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Harmonisation of stem volume estimates in European National Forest Inventories
- Gschwantner, Thomas, Alberdi, Iciar, Balázs, András, Bauwens, Sébastien, Bender, Susann, Borota, Dragan, Bosela, Michal, Bouriaud, Olivier, Cañellas, Isabel, Donis, Jānis, Freudenschuß, Alexandra, Hervé, Jean-Christophe, Hladnik, David, Jansons, Jurģis, Kolozs, László, Korhonen, Kari T., Kucera, Milos, Kulbokas, Gintaras, Kuliešis, Andrius, Lanz, Adrian, Lejeune, Philippe, Lind, Torgny, Marin, Gheorghe, Morneau, François, Nagy, Dóra, Nord-Larsen, Thomas, Nunes, Leónia, Pantić, Damjan, Paulo, Joana A., Pikula, Tomas, Redmond, John, Rego, Francisco C., Riedel, Thomas, Saint-André, Laurent, Šebeň, Vladimír, Sims, Allan, Skudnik, Mitja, Solti, György, Tomter, Stein M., Twomey, Mark, Westerlund, Bertil, Zell, Jürgen
- Annals of forest science 2019 v.76 no.1 pp. 24
- branches, energy industry, forest inventory, forest statistics, forests, issues and policy, models, national forests, prediction, stumps, trees, wood industry, Europe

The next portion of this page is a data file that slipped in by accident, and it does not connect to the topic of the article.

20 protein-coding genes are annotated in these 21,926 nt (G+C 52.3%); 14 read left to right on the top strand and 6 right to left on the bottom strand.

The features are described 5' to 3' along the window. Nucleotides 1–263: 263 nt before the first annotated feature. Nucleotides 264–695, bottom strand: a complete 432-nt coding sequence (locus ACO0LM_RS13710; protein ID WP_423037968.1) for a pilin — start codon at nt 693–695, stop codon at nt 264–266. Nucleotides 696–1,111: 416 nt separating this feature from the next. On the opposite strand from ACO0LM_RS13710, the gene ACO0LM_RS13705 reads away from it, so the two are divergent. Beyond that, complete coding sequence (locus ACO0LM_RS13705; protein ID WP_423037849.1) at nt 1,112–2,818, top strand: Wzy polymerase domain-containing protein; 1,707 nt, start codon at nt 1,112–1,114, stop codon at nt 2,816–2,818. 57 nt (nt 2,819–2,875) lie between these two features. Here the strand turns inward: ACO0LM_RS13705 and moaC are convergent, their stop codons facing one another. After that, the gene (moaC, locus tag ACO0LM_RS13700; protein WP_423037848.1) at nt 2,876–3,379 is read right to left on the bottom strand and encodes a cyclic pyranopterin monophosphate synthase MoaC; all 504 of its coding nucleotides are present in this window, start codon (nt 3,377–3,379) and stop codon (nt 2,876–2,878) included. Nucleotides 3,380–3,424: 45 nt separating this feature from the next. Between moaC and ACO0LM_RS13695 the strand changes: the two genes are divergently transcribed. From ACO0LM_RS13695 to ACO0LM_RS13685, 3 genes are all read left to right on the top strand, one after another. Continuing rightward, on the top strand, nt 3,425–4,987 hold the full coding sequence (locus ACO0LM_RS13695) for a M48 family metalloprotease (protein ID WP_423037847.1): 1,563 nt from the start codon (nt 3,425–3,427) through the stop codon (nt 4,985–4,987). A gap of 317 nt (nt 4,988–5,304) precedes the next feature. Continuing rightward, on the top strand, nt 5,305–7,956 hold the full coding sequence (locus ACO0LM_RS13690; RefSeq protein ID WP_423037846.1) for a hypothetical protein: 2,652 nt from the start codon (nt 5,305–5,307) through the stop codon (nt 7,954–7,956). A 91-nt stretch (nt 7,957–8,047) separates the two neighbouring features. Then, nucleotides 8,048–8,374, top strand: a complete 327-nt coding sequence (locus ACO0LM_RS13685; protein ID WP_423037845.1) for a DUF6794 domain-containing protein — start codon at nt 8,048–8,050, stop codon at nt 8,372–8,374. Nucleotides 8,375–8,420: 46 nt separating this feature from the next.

- KEY MESSAGE : Volume predictions of sample trees are basic inputs for essential National Forest Inventory (NFI) estimates. The predicted volumes are rarely comparable among European NFIs because of country-specific dbh-thresholds and differences regarding the inclusion of the tree parts stump, stem top, and branches. Twenty-one European NFIs implemented harmonisation measures to provide consistent stem volume predictions for comparable forest resource estimates. CONTEXT : The harmonisation of forest information has become increasingly important. International programs and interest groups from the wood industry, energy, and environmental sectors require comparable information. European NFIs as primary source of forest information are well-placed to support policies and decision-making processes with harmonised estimates. AIMS : The main objectives were to present the implementation of stem volume harmonisation by European NFIs, to obtain comparable growing stocks according to five reference definitions, and to compare the different results. METHODS : The applied harmonisation approach identifies the deviations between country-level and common reference definitions. The deviations are minimised through country-specific bridging functions. Growing stocks were calculated from the un-harmonised, and harmonised stem volume estimates and comparisons were made. RESULTS : The country-level growing stock results differ from the Cost Action E43 reference definition between − 8 and + 32%. Stumps and stem tops together account for 4 to 13% of stem volume, and large branches constitute 3 to 21% of broadleaved growing stock. Up to 6% of stem volume is allocated below the dbh-threshold. CONCLUSION : Comparable volume figures are available for the first time on a large-scale in Europe. The results indicate the importance of harmonisation for international forest statistics. The presented work contributes to the NFI harmonisation process in Europe in several ways regarding comparable NFI reporting and scenario modelling.